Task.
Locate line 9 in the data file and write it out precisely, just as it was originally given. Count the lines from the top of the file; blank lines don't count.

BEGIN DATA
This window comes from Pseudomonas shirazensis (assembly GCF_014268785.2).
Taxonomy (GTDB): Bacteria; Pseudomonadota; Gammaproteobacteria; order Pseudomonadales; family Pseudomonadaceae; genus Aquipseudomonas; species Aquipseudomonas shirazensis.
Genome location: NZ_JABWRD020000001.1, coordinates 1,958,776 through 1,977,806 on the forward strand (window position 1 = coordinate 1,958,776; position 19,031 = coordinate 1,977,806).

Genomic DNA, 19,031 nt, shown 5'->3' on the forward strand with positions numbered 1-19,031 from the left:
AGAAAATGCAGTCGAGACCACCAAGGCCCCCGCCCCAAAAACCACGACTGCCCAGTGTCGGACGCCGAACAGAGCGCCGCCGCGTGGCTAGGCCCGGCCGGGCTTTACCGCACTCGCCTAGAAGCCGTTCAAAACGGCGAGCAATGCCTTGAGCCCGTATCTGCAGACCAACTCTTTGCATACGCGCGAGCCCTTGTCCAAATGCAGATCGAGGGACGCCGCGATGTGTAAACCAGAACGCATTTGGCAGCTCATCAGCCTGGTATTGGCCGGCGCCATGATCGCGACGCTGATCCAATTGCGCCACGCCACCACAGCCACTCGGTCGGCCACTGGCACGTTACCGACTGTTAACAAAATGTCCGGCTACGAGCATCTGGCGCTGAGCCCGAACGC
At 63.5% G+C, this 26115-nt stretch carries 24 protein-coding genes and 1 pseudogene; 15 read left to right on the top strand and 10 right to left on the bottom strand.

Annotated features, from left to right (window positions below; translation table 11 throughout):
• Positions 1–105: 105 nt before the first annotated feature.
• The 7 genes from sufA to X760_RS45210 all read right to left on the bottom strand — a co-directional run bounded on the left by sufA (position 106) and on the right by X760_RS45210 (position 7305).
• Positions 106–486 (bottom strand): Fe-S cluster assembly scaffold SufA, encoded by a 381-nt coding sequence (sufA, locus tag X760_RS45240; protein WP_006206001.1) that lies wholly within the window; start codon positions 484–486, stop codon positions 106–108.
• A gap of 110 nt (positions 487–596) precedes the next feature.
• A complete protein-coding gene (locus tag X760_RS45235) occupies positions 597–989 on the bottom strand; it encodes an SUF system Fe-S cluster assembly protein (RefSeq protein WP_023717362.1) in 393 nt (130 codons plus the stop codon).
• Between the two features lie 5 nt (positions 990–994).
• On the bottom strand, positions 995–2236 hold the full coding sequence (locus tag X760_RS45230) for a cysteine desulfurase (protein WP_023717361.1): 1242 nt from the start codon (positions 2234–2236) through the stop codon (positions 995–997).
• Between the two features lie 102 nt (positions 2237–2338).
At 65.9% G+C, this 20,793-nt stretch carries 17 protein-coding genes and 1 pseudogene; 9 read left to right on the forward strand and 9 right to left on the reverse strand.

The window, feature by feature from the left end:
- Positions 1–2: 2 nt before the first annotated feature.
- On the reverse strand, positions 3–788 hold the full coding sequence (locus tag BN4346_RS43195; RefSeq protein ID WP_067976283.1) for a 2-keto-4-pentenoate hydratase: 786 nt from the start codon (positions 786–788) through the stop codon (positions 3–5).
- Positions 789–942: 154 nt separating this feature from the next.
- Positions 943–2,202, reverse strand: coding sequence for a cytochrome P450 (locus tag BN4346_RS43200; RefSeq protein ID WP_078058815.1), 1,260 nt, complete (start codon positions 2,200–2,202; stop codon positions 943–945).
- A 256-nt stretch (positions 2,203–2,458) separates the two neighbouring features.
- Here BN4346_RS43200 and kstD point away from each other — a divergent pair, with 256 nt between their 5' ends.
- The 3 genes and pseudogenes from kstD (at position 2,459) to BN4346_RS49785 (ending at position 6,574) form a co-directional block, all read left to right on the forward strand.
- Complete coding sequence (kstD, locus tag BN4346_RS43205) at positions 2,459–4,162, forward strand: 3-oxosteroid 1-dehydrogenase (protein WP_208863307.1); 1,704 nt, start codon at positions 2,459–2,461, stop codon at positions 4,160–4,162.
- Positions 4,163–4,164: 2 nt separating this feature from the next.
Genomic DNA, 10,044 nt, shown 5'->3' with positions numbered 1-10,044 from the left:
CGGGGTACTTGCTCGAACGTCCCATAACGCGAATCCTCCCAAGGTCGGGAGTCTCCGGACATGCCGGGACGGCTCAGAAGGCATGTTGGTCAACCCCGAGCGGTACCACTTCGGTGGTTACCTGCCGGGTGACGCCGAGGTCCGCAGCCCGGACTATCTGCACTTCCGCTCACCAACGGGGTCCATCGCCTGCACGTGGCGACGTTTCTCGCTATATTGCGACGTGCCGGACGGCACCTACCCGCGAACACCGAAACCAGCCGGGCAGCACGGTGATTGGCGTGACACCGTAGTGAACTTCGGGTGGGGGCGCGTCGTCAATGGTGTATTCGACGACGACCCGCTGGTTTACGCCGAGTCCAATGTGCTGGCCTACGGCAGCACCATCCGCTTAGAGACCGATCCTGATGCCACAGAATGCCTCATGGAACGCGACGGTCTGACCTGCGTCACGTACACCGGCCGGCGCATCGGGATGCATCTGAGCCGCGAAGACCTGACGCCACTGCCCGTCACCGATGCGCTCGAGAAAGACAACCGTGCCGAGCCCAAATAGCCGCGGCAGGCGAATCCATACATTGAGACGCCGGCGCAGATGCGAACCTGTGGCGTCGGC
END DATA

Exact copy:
• The 7 genes from sufA to X760_RS45210 all read right to left on the bottom strand — a co-directional run bounded on the left by sufA (position 106) and on the right by X760_RS45210 (position 7305).